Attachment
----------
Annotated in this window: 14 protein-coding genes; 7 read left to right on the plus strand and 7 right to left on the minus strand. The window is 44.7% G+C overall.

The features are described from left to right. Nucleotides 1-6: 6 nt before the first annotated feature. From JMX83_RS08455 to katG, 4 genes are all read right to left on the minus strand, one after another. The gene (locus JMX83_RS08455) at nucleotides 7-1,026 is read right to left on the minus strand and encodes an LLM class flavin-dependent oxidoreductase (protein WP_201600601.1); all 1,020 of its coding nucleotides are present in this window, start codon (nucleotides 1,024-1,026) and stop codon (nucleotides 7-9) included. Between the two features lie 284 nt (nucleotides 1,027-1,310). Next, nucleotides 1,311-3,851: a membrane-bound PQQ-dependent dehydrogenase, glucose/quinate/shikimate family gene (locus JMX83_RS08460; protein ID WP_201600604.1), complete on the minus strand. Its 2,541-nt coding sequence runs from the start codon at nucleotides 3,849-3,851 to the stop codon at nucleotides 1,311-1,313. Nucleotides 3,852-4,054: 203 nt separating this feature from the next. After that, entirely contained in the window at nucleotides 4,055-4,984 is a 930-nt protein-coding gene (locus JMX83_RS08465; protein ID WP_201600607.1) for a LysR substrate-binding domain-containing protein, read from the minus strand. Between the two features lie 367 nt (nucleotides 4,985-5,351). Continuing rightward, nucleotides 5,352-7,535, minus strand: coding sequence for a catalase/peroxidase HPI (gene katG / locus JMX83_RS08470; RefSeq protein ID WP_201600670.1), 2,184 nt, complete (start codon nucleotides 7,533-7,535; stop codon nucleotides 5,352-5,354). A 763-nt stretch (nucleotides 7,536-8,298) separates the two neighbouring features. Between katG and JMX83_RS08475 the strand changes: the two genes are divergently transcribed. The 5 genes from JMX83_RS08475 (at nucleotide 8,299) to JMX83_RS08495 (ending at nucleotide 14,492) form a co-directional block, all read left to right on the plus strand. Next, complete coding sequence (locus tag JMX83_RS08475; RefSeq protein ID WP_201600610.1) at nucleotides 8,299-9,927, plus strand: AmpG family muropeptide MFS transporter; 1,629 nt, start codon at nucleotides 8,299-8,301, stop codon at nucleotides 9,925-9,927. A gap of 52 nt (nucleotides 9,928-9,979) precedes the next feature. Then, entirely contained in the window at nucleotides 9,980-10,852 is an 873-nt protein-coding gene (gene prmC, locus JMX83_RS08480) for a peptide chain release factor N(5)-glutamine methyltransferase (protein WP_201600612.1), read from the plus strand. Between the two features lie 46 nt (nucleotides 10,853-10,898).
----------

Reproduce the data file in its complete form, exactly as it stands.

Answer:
Annotated in this window: 14 protein-coding genes; 7 read left to right on the plus strand and 7 right to left on the minus strand. The window is 44.7% G+C overall.

The features are described from left to right. Nucleotides 1-6: 6 nt before the first annotated feature. From JMX83_RS08455 to katG, 4 genes are all read right to left on the minus strand, one after another. The gene (locus JMX83_RS08455) at nucleotides 7-1,026 is read right to left on the minus strand and encodes an LLM class flavin-dependent oxidoreductase (protein WP_201600601.1); all 1,020 of its coding nucleotides are present in this window, start codon (nucleotides 1,024-1,026) and stop codon (nucleotides 7-9) included. Between the two features lie 284 nt (nucleotides 1,027-1,310). Next, nucleotides 1,311-3,851: a membrane-bound PQQ-dependent dehydrogenase, glucose/quinate/shikimate family gene (locus JMX83_RS08460; protein ID WP_201600604.1), complete on the minus strand. Its 2,541-nt coding sequence runs from the start codon at nucleotides 3,849-3,851 to the stop codon at nucleotides 1,311-1,313. Nucleotides 3,852-4,054: 203 nt separating this feature from the next. After that, entirely contained in the window at nucleotides 4,055-4,984 is a 930-nt protein-coding gene (locus JMX83_RS08465; protein ID WP_201600607.1) for a LysR substrate-binding domain-containing protein, read from the minus strand. Between the two features lie 367 nt (nucleotides 4,985-5,351). Continuing rightward, nucleotides 5,352-7,535, minus strand: coding sequence for a catalase/peroxidase HPI (gene katG / locus JMX83_RS08470; RefSeq protein ID WP_201600670.1), 2,184 nt, complete (start codon nucleotides 7,533-7,535; stop codon nucleotides 5,352-5,354). A 763-nt stretch (nucleotides 7,536-8,298) separates the two neighbouring features. Between katG and JMX83_RS08475 the strand changes: the two genes are divergently transcribed. The 5 genes from JMX83_RS08475 (at nucleotide 8,299) to JMX83_RS08495 (ending at nucleotide 14,492) form a co-directional block, all read left to right on the plus strand. Next, complete coding sequence (locus tag JMX83_RS08475; RefSeq protein ID WP_201600610.1) at nucleotides 8,299-9,927, plus strand: AmpG family muropeptide MFS transporter; 1,629 nt, start codon at nucleotides 8,299-8,301, stop codon at nucleotides 9,925-9,927. A gap of 52 nt (nucleotides 9,928-9,979) precedes the next feature. Then, entirely contained in the window at nucleotides 9,980-10,852 is an 873-nt protein-coding gene (gene prmC, locus JMX83_RS08480) for a peptide chain release factor N(5)-glutamine methyltransferase (protein WP_201600612.1), read from the plus strand. Between the two features lie 46 nt (nucleotides 10,853-10,898).